Christians United Must Fight for Campaign Finance Reform

My Nana taught me that as a Christian it was best to never discuss economics or politics.

My Nana was wrong.

Christians must be discussing politics. Christians must be discussing economics. And Christians most definitely should be discussing the corrupted intersection where economics and politics seem to be meeting these days.

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Capitalism (noun):

an economic system in which investment in and ownership of the means of production, distribution, and exchange of wealth is made and maintained chiefly by private individuals or corporations, especially as contrasted to cooperatively or state-owned means of wealth.

Democracy (noun):

Government by the people; a form of government in which the supreme power is vested in the people and exercised directly by them or by their elected agents under a free electoral system.

Most Americans assume that we live within capitalism. After every election, it seems that less and less of us believe we live within a democracy. By very nature of their definitions, capitalism and democracy cannot coexist.

Look at the definition of Democracy and words like “people” and “free” stand out. Look at the definition of Capitalism: “corporations”, “wealth”, “state-owned.”

Democracy and Capitalism are not allies, they are enemies.

In 2010, in the case of Citizen’s United vs. the Federal Elections Committee, The United States Supreme Court held that the First Amendment prohibited the government from restricting independent political expenditures by a nonprofit corporation.

Many of us were shocked. We were enraged. We were incensed into action.

And as is often the case in politics, we grew tired and four years later, nothing has changed.

We must reignite the flames of righteousness that burn to eliminate those with 1% of the nation’s wealths to purchase election results. We must fight the hypocrisies and lies that hide beneath the thin veil of Super PACs and other loopholes that give political power to the wealthy. However, we mustn’t just fight as citizens, we must fight as Christians.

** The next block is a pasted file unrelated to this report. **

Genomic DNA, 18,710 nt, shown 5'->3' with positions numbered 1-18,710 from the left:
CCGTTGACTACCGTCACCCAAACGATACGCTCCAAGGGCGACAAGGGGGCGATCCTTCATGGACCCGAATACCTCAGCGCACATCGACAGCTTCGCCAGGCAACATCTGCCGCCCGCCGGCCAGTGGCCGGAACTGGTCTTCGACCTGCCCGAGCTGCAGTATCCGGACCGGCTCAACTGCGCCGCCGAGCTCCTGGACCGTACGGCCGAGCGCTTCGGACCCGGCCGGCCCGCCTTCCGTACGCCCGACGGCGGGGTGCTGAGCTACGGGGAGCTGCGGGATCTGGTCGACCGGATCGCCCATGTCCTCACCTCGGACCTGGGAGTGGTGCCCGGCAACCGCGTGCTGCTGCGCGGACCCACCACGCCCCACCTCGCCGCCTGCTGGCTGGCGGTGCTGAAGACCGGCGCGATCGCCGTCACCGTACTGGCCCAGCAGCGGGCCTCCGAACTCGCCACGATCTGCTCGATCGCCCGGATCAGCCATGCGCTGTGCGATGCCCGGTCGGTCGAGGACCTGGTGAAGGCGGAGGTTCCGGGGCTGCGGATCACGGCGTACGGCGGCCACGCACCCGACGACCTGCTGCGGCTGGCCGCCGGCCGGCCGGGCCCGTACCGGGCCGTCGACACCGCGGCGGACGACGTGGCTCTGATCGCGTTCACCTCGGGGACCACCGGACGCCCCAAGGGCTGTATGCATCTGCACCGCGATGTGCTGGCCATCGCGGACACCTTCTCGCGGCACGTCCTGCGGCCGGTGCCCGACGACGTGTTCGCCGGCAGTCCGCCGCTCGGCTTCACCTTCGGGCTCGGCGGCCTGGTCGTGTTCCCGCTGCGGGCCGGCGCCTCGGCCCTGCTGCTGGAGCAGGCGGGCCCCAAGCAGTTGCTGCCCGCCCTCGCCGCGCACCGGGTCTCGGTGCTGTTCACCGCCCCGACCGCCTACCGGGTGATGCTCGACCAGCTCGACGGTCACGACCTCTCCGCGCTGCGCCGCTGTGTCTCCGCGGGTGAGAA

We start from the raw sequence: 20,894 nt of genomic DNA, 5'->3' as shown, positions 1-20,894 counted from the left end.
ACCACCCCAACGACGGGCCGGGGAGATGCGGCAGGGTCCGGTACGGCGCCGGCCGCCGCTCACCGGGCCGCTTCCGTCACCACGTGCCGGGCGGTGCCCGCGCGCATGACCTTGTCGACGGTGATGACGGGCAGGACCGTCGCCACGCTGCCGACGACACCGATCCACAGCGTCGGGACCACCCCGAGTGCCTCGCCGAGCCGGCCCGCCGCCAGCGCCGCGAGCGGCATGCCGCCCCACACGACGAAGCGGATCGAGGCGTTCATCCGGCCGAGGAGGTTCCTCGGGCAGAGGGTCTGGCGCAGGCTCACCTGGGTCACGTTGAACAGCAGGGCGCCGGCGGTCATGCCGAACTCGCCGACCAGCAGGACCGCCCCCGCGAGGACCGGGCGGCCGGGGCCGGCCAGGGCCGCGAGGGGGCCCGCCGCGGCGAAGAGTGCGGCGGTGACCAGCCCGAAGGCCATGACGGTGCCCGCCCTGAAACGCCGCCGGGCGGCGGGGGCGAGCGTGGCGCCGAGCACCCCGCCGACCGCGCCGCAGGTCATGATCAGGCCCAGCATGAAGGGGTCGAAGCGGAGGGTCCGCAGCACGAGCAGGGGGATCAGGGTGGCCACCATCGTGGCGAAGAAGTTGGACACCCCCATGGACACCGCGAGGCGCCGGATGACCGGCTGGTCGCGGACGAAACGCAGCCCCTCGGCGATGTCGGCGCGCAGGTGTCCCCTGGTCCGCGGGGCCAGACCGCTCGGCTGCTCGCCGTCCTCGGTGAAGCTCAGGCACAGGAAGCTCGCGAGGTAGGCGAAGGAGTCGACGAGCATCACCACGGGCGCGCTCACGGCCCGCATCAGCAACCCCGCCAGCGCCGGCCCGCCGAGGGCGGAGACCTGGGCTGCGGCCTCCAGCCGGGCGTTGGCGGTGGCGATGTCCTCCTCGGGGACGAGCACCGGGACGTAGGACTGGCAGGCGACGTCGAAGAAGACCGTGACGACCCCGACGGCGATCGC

With the ability to contribute unlimited sums of money under the guises of corporations, those unincorporated get left outside. They in essence lose representation in our democracy

Because they can’t afford it.

It reminds me of the poor people who were unable to enter the Temple of Jerusalem because they could not offered to pay the exchange tax on the offerings they needed to enter the temple. The very place that was set up for them, the very place that they needed to rely upon had turned their back on them. Jesus didn’t stand for it. And neither should we.

It is time to turn these tables over and run the money changers out of our democracy.

As Christians we cannot profess that every individual matters; we cannot proclaim that those most welcome in the realm of Heaven are no longer included in our democracy while we allow the poor, the individuals, and the marginalized to be locked out of our democracy.

Capitalism is that which stands for the corporations. Democracy is that which exists for the protection of the individual.

Let us not let one more election go buy without demanding that we limit the difference in political influence the wealthy have over the poor. Let us make haste to demand that our government be of the people and for the people; not the corporations.

For the Good of the People. For the Good of the individual. For the Good of us all.

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A Tale of Two Christmases

A myth can be a fable or even a lie. And a myth can also be a story or history with religious truth.

As we seek to find the “meaning of Christmas”, we must be clear. Two Christmases exist; each with its own meaning myth.

So, it is important to clarify which Christmas we are celebrating.

In a well-documented 24-hour span a large number of Americans went from expressing their gratitude and bragging about their (over-)consumption of food to waiting in line to snag the deals that will help make room on the shelves for the next of newest and greatest consumerist gods.

While some eat and merrily drink, many others are feeling starved for justice. This Thanksgiving, the CDC estimates that 32,105 will be absent from the Christmas dinner table due to gun-related deaths and in painful contrast, shooter-impersonation video games Far Cry, Assasin’s Creed, Halo, and Call of Duty sold a combined 2,062,760 units THIS WEEK ALONE.

Walmart is discounting their gun selection 20% as a part of their Black Friday sales. Meanwhile, minority communities and those that are alarmed by the lack of justice surrounding the deaths of Michael Brown, Eric Garner, John Crawford and so many more unarmed citizens are given plenty of reason to reconsider Black Friday and exactly it might mean of being a black citizen under less-than-equal protection of the law.

Because it is.

In Dell deChant’s book, The Sacred Santa, deChant points out that American consumerism has become its own religion, complete with sacred myths, rituals, and holidays – none bigger than Christmas. Santa Clause and Jesus Christ are not competing demi-Gods despite what Fox News says, instead they are manifestations of two different religions.